The purpose of HUT was to complement the studies that are being done with IUE and HST by pressing beyond the wavelengths covered by these telescopes, down to the Lyman limit and further into the extreme UV (Davidsen et al. 1992). The resolution of HUT's spectrophotometry is moderate (3 Å), in the range 830-1850 Å in first order, overlapping the long-lived observatories above 1200 Å. The telescope's sensitivity extends down to 415 Å in second order, but has been maximized over the 900-1200 Å region, resulting in the capability to study objects as faint as 16th magnitude.
This instrument is a prime-focus telescope, with a diameter of 0.9 m, a Rowland-circle spectrograph, and a photon-counting microchannel-plate detector. At the focal plane, there is a choice of several different spectrograph entrance apertures, including round apertures and in diameter used primarily to observe stellar objects, and large slits and in length which provide high sensitivity for viewing faint diffuse nebulae. With its very fast focal ratio , HUT outperforms even HST in this nebular mode. One of the apertures contains a thin aluminum filter that passes only extreme-UV radiation in the 400-700 Å band (Davidsen et al. 1991).
The unique characteristics required of an instrument designed for studies near the Lyman limit stem from the lack of any window or lens materials that transmit these wavelengths and from the low reflectivity of radiation in this band by normal mirror coatings. In the design of HUT we overcame these problems by eliminating the use of a window, by keeping the number of reflections to the absolute minimum (one telescope mirror and one diffraction grating), and by using coatings of osmium and iridium, heavy metals whose reflectivities are a relatively high 20% at the designed wavelengths. On the ground, the detector and its cesium iodide photocathode are protected from air by a vacuum seal at the spectrograph entrance. This seal is opened after several hours in space, when the ambient density in the shuttle cargo bay has dropped to an acceptable level. The spectrograph is kept at low pressure by attached vacuum pumps which operate between observations.
A low light-level TV camera that provides a view of the arcmin field that surrounds the spectrograph aperture is also incorporated into HUT. The image is used by the payload specialist to find a target object and, as it turned out on Astro-1, to keep the telescope pointed at it. A HUT microprocessor also digitizes the image and transmits it to the ground, where operations personnel can aid in the identification of objects. Amplified pulses from the HUT UV detector are also digitized, and pulse centroids are computed to determine the position of individual photons to a precision of , which corresponds to 0.51 Å in the spectrum. The final resolution is typically about 3 Å, except for observations of extended objects with the wide slit, for which it is about 6 Å. Photon arrival times are obtained with 2 s resolution for all the data, and 2 ms timing is available for objects whose count rates are less than 500 counts s. This makes it possible to study rapid variability of UV sources, which has not been possible with IUE or Voyager.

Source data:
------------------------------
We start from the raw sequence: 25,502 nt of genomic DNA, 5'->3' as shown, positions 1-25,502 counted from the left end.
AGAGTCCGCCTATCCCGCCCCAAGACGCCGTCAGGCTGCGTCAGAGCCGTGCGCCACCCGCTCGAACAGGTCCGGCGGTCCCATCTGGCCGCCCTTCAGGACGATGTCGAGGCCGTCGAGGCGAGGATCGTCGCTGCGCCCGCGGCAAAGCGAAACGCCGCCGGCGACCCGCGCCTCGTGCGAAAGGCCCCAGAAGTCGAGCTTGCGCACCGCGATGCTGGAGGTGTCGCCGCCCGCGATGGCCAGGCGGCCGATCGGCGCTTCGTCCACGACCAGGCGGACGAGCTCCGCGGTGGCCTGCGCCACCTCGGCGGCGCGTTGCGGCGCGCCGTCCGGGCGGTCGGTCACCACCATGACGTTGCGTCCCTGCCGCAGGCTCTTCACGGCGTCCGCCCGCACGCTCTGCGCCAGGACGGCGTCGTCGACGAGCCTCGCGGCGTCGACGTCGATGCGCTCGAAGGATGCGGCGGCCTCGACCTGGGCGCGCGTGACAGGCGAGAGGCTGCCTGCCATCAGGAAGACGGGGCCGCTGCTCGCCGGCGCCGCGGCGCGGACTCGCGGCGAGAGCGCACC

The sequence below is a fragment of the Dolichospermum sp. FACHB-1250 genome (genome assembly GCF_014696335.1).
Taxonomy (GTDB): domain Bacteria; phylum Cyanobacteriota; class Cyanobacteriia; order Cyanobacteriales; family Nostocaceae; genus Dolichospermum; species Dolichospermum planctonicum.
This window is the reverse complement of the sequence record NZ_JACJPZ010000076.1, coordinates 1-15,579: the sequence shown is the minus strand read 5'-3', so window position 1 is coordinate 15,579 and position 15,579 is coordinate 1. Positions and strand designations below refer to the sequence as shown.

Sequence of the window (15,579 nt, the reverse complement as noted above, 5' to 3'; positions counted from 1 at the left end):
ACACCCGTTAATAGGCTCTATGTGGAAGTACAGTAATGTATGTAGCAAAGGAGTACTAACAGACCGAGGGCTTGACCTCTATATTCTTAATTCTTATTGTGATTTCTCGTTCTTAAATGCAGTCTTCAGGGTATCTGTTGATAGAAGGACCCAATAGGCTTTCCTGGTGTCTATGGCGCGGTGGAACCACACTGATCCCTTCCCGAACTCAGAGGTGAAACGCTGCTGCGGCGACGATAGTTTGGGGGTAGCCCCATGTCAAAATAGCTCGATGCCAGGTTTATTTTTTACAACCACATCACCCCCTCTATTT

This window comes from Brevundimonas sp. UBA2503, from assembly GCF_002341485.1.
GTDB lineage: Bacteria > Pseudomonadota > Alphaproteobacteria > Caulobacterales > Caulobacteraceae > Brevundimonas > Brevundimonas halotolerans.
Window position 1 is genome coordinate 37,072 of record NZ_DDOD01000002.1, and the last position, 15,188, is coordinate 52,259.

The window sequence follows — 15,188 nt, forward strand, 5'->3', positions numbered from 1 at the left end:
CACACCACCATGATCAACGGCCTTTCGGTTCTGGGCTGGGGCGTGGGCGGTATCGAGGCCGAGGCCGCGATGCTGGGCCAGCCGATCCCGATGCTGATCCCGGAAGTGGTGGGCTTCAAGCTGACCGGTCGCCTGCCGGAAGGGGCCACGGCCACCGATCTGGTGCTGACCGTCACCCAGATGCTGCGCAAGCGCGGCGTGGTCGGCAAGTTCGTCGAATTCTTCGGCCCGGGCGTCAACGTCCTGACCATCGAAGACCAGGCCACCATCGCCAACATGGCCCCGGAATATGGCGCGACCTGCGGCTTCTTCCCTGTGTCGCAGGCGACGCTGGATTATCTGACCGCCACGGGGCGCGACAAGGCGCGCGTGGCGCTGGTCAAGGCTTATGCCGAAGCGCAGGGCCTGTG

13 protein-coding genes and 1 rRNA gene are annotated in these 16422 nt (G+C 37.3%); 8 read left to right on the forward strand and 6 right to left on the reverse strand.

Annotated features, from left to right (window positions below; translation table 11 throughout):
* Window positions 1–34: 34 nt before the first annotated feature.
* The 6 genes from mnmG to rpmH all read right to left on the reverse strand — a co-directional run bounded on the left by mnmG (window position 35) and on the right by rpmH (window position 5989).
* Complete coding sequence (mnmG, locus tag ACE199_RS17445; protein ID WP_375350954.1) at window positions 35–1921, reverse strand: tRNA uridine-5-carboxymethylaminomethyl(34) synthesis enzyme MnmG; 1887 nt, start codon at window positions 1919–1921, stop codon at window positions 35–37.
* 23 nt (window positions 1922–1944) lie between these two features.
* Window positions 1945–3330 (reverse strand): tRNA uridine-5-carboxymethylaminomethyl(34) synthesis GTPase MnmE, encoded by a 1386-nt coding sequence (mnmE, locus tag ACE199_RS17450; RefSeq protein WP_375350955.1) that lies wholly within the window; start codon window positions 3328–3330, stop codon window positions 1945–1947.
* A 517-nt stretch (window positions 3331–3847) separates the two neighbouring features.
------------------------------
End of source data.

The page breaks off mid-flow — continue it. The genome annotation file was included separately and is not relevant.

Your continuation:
The net effective area achieved with HUT is about 10 cm at 1050 Å, and is within a factor of 2 of this value over the range 900-1600 Å (Davidsen et al. 1992). A flat-spectrum object with a magnitude of 12.5 has a flux of 0.01 photon cm s Å, yielding nearly 100 counts s with HUT. The detector background count rate, attributable to cosmic rays, is less than 1 count s. In a typical observation lasting about 2000 s (limited by the low-Earth orbit of the shuttle), HUT obtains an excellent spectrum of such an object with a signal-to-noise (S/N) ratio of about 25 at 3 Å resolution. Much fainter objects can be observed at a lower S/N ratio, and multiple-orbit observations can be combined. Data can also be binned to lower spectral resolution if necessary. Observations may be made during the day as well as during the nighttime portions of each 90-min orbit. Numerous bright airglow emission lines of hydrogen, oxygen, and nitrogen provide a high background signal during the day, however, preventing observations of the faintest objects. This background is much lower when the shuttle is in Earth's shadow.
Ultraviolet spectrophotometry requires that the instrument be carefully calibrated, which has been done with HUT (Davidsen et al. 1992). The instrumental efficiency function was determined by measurements made in the laboratory both before and after the flight, using light sources and detectors traceable to the National Institute of Standards and Technology. The function was independently determined in flight by comparing the observed spectrum of the hot white dwarf G191-B2B with a model-atmosphere calculation believed to provide an accurate prediction of the UV flux distribution of this star. The two methods agree to high precision, with a root-mean-square difference of only 6% over the 912-1850 Å range and a maximum deviation of 12%. Thus, absolute fluxes measured with HUT should generally be accurate to better than 10%, a substantial improvement over previous work in the far ultraviolet.